Broc Glover: The Golden Boy was one of the stars in the premier supercross class in the 1980s. He started out late in SX, as he was Yamaha's 125cc specialist early in his career, and there was no 125 class in SX. By the time he won his first AMA Supercross on March 15, 1980 (Houston) he was already a three-time AMA 125 National Champion. Between 1980 and 1983 he won every season. In 1984 he was pushed into the background without winning, then came within two points of winning the title in 1985. But then in both '86 and '87 Glover struggled, first with a serious knee injury and then a bad wrist injury. And then after not winning since February 2, 1985 (Anaheim), Glover was victorious in Los Angeles on June 18, 1988, in the last supercross race of his AMA Motorcycle Hall of Fame career.
Davi Millsaps: Riding for Team Honda, Millsaps got 450SX wins in both 2008 and 2010, the last of which came in San Diego on February 6. Then he moved to the factory-backed JGRMX Yamaha team and had no wins in 2011 or '12. In 2013 he changed teams, signing on to the private Suzuki Rockstar Energy Racing team. He ended up winning the first race of the season at Anaheim on January 5, 2013.
Ken Roczen: Roczen has been a regular rider in the 450SX class since 2014. He races each year through the start of the 2017, and he won with different brands: KTM, Suzuki, and Honda. He won the first two rounds (Anaheim and San Diego) then suffered the first of two severe arm injuries, each of which almost ended his career. Finally, last Saturday night, Roczen won again after almost three years to the day (January 14, 2017 to January 11, 2020). Welcome back to the winner's circle, Kenny! Top of Form
Jorge Prado Update (Andras Hegyi)
Two-time MX2 Motocross World Champion Jorge Prado’s recovery is progressing well. Prado broke his left femur on December 12 while riding in Rome, Italy. He was operated in Rome then headed to his home in Belgium to celebrate the New Year’s day and his birthday. (Prado turned 19 on January 5.) Then he returned to Rome, Italy, where he also has a place near his teammate Antonio Cairoli. By this point he was off the crutches. He has done some limited cycling and started doing some exercises to strengthen the muscles of his injured thigh. As far as when can he ride again a motorcycle, that remains to be seen. He will not take part in the International Motocross Series of Italy that is the usual season opener for Europe. It consists of three rounds, the last of which will be February 9. Prado’s team manager Claudio De Carli said that Prado would not be likely to race the first two rounds of the 2020 MXGP Motocross World Championship, which starts on March 1 in Great Britain, with the second round in the Netherlands the following weekend.
"Yes, Jorge Prado’s recovery is progressing very well and fast," said De Carli in an interview to Motosprint, the most famous motorcycle sport newspaper in Italy. "But it is very difficult to say if he can race the first Grand Prix of the season. Within almost one month there will be another X-ray examination that gives opinions about Prado’s time to return. But for the moment it just can be said that the first two GP rounds are in danger for Prado. For sure, if he were able to race in the season opener, it would be a dream that came true, it would be also a miracle.”
The march 2020 ISSUE OF RACER X MAGAZINE IS NOW AVAILABLE
The March 2020 issue of Racer X magazine is coming to newsstands and mailboxes soon. Subscribe to the print and/or award-winning digital edition today. And if you're already a digital subscriber head to digital.racerxonline.com to login and read now.
Inside the March issue of Racer X magazine
- Honda is expanding its support—technical, material, and more—to anyone who races one of their bikes.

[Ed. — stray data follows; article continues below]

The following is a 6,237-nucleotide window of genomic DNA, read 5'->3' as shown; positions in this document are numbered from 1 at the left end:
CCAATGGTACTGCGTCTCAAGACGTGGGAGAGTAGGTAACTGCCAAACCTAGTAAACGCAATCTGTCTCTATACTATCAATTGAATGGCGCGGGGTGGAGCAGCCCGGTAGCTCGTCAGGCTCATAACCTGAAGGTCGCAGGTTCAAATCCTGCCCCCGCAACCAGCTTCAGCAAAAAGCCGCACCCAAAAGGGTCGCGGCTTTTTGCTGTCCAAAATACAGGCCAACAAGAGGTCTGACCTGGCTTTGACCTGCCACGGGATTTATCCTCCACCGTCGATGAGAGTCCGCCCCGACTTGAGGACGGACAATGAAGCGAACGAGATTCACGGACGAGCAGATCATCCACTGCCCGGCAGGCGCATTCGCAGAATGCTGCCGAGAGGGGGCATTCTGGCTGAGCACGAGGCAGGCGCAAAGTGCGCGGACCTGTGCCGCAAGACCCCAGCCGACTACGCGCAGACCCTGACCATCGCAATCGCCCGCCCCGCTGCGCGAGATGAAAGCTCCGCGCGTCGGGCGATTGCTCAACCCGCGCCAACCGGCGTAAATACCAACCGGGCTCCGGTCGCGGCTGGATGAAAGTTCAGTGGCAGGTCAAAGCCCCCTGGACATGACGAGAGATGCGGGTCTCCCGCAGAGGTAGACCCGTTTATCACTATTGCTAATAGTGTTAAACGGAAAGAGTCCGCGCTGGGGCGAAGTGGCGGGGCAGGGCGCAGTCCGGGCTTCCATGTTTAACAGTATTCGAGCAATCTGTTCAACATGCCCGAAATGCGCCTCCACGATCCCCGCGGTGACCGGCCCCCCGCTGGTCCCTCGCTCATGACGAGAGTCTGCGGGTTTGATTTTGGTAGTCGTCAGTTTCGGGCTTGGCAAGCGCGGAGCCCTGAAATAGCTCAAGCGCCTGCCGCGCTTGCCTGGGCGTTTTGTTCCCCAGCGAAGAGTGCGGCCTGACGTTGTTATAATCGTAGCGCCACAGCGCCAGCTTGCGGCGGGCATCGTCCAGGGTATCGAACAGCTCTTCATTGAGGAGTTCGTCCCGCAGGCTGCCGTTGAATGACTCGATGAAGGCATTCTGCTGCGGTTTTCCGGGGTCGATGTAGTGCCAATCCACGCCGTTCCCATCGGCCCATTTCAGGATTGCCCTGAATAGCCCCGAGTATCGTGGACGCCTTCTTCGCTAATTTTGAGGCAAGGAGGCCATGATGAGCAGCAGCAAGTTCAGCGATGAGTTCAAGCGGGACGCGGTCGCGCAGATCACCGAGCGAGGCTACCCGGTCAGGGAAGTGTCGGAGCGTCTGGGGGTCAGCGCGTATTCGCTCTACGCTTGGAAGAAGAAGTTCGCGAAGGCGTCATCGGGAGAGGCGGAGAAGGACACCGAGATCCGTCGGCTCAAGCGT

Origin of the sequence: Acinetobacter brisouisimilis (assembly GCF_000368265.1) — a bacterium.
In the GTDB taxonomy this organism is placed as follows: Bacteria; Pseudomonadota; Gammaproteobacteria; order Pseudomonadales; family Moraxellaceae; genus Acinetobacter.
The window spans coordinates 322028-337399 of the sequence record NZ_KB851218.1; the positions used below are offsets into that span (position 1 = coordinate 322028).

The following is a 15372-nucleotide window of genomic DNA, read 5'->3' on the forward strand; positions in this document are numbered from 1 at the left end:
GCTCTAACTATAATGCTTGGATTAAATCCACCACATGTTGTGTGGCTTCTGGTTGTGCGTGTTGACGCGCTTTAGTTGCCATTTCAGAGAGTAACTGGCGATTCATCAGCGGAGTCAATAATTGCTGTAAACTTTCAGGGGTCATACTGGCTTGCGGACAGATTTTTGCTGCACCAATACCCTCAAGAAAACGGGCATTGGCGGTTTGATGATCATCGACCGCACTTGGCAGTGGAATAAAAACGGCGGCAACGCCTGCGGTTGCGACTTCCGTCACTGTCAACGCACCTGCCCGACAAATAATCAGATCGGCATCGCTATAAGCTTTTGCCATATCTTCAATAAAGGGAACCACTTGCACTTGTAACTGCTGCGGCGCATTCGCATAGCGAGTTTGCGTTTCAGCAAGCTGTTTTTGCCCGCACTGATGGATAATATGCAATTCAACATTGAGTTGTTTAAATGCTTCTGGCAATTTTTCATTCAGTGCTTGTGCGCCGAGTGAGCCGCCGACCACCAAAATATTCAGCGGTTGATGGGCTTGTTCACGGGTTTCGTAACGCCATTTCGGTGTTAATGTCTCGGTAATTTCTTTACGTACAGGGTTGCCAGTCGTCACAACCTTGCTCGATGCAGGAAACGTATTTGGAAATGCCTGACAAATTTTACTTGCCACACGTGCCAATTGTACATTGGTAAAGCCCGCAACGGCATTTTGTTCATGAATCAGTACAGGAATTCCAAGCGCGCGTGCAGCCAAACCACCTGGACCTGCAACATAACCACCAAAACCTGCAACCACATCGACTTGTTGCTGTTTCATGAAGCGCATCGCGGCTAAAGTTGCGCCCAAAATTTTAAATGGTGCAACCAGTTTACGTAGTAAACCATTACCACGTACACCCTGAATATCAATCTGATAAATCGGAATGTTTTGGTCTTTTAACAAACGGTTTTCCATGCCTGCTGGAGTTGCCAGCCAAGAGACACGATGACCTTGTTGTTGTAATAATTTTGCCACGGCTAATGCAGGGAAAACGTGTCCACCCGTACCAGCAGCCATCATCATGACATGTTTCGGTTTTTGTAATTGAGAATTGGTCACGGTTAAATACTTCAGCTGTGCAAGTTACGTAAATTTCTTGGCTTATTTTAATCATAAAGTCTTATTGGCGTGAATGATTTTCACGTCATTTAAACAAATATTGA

- Jason Weigandt hit up supercrosses in Australia and New Zealand to watch U.S. rivals relax and have a good time together.
- Brand ambassadors are all over the sport now, but these retired legends don’t always wind up with the brands that helped make them great.
- The Mini O’s in November act as a bridge between racing seasons past and future.
All these features and much more inside the March issue.
Subscribe or renew your subscription to Racer X magazine and receive 12 issues, plus a free bag of Racer X Deadline Blend Evil Coffee and a $10 Rocky Mountain ATV/MC gift card.
LISTEN TO THIS
The Fly Racing Racer X Podcast comes in with JT and Weege joining me to recap the exciting St. Louis SX. From Roczen’s win to Forkner’s race to CR22 and much more, it’s all right here.
The young video shooters from Vurb Moto are now trusted industry insiders producing behind-the-scenes documentaries like Red Bull Moto Spy. How did they transition from merely trying to get a media pass to becoming purveyors of moto media? Jason Weigandt sits down with Wes Williams, Danny Stuart, David Bulmer, and Chase Stallo to follow the process, and they're also joined by Eli "Brotocross" Moore, whose own counterculture site made waves a few years ago. Enjoy this insider convo about covering the sport, the American-versus-Europe scene, Jett Lawrence, and even thoughts on the early 2020 season. It's just a bunch of people talking dirt bikes. Just like you, only with media passes.
If you missed it, listen to part one of this talk from last week.
This week on the Main Event Moto Podcast, Daniel Blair, Mike Mason, and Producer Joe talk about the second round of supercross 2020 in St. Louis, Missouri. Hang out with them as Daniel focuses on the headlines in the sport. Oh yeah, sometimes it goes off the rails.
“Chiefs run out of fireworks at Arrowhead Stadium during 51-point scoring blitz in playoff win over Texans”—CBS News
“Andrew Yang receives endorsement from comedian Dave Chappelle”—CNN
“A Florida woman tried to build a bomb inside a Walmart using items she didn't pay for, police say”—CNN
“Annual UBC snowball fight postponed—because of snow”—The Comeback
“MLB rumors: Astros’ Jose Altuve, Alex Bregman wore ‘devices that buzzed’ as part of sign-stealing scandal, report says”—NJ.com
“Arrest warrant issued for Odell Beckham Jr. after locker room butt slap; Browns release statement”—Nola.com
The 2020 Travis Pastrana Challenge at Pleasure Valley Raceway is set for September 26-27, circle your calendars!
For the latest from Canada, check out DMX Frid’EH Update #3.
Thanks for reading Racerhead. See you at the races!